DrawTheLine
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I've been revising for my first year exams coming up in May, and I'm now really starting to be scared. I decided to make some plans for essays, using the past questions my lecturers had put online. I've only just stopped crying after 15 minutes - proper weepy crying.

I looked at the titles and all I could do in my head straight away was define the key terms for the introduction. I'm supposed to be able to plan these within 10 minutes in the exam! I'm so stuck for how I'm going to be able to just reel off all of these ideas in the exam and get a good mark.

For this module, my exam is worth 50% of my overall grade for the module. I need to answer 2 questions, one from each section either social, biopsych, developmental, cognitive or individual differences. I need to have 2 strong answers, as my mark will be an average for both of them.

I NEED this exam to go well. For this module we've had an MCT where I got 77, so I'm super happy. But we also had an essay assignment where I got 42 in one, and 62 in the other. The essays are worth 25% and the MCT is also 25%. So because I got the 42 in one essay, I need this exam to go well so I can get a 2:1 in this module. That's what I want. If I get a 2:2, then so be it, I'll have passed.

I've just freaking out, to put it like that. I'm struggling with how I'll be able to write an essay that gets at least 60 in one hour. I've been advised to research and remember 2 studies that I have researched myself (so not from the lecture slides) and that should be enough to answer exam questions on them.

I've read the marking criteria, and to even get a 2:1 you need to be relying on your own research instead of the lecture slides and I'm so worried.

The lecture slides contain studies that are really important in psychology, for example how can I talk about obedience without mentioning Milgram's 1963 study? Or how can I talk about conformity without talking about the Stanford Prison experiment? Those are really important studies but I can't really include them because they're in the lecture.

I need help from a 2nd or 3rd year psychology student who can help me in my method of preparing for these essays. How did you do it in the exam? I'm meeting with my lecturer for social psychology tomorrow to go over some essay plans I've made, because I'm struggling on my own.
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chazwomaq
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(Original post by DrawTheLine)
I've been advised to research and remember 2 studies that I have researched myself (so not from the lecture slides) and that should be enough to answer exam questions on them.

I've read the marking criteria, and to even get a 2:1 you need to be relying on your own research instead of the lecture slides and I'm so worried.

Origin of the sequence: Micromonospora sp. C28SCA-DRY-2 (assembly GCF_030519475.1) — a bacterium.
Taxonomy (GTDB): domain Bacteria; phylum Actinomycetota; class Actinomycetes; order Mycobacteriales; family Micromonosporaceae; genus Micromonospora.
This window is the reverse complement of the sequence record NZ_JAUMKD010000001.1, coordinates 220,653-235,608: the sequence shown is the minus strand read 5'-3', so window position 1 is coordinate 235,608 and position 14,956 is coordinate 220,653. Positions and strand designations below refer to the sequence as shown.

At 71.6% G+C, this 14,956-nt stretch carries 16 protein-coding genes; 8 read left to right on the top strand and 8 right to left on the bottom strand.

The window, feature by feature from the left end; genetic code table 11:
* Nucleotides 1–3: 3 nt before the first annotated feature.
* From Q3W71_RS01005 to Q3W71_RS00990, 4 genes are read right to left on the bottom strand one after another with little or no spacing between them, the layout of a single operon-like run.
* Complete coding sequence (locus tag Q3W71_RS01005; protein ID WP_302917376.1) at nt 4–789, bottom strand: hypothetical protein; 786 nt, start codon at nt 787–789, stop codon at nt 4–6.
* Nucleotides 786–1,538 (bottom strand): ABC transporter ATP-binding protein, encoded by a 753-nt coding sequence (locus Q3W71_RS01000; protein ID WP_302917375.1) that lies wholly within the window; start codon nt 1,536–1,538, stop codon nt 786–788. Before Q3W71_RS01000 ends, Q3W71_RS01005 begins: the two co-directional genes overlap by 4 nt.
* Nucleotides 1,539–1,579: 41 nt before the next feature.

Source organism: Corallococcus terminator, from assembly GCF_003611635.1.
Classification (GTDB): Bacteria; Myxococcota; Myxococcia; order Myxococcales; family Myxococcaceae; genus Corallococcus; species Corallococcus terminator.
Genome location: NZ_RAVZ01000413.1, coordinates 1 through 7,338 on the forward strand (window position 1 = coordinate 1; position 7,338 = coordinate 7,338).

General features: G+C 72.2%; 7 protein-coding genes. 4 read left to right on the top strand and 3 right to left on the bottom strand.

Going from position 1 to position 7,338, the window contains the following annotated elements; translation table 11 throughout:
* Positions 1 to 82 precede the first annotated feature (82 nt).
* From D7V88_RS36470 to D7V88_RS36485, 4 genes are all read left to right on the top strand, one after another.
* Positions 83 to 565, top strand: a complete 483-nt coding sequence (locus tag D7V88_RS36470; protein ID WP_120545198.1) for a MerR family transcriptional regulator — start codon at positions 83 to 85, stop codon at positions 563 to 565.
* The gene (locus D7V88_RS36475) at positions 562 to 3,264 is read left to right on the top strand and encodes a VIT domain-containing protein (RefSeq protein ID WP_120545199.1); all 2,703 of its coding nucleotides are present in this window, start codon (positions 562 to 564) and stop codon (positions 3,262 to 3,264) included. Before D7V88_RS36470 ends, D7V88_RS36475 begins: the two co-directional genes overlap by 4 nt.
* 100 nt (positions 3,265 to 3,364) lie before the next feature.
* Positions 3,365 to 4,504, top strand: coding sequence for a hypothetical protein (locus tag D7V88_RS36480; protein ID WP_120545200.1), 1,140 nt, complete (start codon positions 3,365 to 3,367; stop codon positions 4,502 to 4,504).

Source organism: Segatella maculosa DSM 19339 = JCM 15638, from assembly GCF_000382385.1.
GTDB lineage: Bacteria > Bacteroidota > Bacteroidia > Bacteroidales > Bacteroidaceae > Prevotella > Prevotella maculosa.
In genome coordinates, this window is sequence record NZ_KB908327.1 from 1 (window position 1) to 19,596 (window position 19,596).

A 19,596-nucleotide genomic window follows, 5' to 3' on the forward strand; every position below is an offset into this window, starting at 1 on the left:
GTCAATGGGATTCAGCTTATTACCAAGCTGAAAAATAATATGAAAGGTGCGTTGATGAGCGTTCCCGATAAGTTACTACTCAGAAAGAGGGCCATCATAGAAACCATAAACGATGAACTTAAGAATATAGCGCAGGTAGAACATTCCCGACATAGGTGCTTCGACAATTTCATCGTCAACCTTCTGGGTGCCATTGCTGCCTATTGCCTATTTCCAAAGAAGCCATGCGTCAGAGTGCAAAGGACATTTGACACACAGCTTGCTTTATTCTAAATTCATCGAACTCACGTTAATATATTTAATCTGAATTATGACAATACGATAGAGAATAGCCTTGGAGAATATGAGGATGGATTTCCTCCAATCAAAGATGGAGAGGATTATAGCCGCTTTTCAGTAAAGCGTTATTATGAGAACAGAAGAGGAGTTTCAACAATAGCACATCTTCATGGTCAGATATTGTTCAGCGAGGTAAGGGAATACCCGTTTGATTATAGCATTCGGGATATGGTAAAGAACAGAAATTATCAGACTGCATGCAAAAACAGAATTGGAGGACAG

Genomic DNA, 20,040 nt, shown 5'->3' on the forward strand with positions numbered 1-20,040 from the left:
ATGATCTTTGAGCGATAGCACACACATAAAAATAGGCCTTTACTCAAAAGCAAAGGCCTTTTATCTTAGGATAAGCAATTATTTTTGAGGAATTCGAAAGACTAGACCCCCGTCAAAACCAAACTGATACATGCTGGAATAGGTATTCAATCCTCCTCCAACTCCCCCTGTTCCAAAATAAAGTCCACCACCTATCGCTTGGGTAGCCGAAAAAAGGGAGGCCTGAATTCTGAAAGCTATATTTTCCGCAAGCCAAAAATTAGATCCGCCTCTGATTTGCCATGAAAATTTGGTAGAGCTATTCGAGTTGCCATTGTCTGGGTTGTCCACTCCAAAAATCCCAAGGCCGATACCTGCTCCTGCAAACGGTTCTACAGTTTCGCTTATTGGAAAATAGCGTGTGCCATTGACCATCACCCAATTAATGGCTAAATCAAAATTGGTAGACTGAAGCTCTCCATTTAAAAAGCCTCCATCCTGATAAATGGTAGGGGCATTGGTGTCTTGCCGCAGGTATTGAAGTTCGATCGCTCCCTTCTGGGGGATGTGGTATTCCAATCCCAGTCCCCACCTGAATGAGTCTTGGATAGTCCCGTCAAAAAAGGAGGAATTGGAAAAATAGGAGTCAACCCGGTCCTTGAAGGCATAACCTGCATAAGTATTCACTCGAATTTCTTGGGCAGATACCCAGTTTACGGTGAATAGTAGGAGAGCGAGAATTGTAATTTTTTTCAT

The lecture slides contain studies that are really important in psychology, for example how can I talk about obedience without mentioning Milgram's 1963 study? Or how can I talk about conformity without talking about the Stanford Prison experiment? Those are really important studies but I can't really include them because they're in the lecture.
I think "instead" might be an error here. I advise my students to do their own research as well as the lecture slides. You shouldn't be only replying on lecture slides information for exam essays, but you shouldn't ignore them either.

So if you write about conformity by all means write about the prison "experiment" (but even better if you can critique it too - it's pretty shoddy!). But then also include your own reading from outside the lectures.

But check this when you meet with your lecturer.
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DrawTheLine
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(Original post by chazwomaq)
I think "instead" might be an error here. I advise my students to do their own research as well as the lecture slides. You shouldn't be only replying on lecture slides information for exam essays, but you shouldn't ignore them either.

So if you write about conformity by all means write about the prison "experiment" (but even better if you can critique it too - it's pretty shoddy!). But then also include your own reading from outside the lectures.

But check this when you meet with your lecturer.
Oh okay that's really helpful. So I can write about the studies on the lecture, but then also say "in addition, X did a study showing..." and that would be okay because it shows I've done wider reading, right?
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chazwomaq
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(Original post by DrawTheLine)
Oh okay that's really helpful. So I can write about the studies on the lecture, but then also say "in addition, X did a study showing..." and that would be okay because it shows I've done wider reading, right?
Yes, that's what I advise my students, but double check with your lecturer.
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Noodlestudent
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Good luck, not at uni but hope it goes well!
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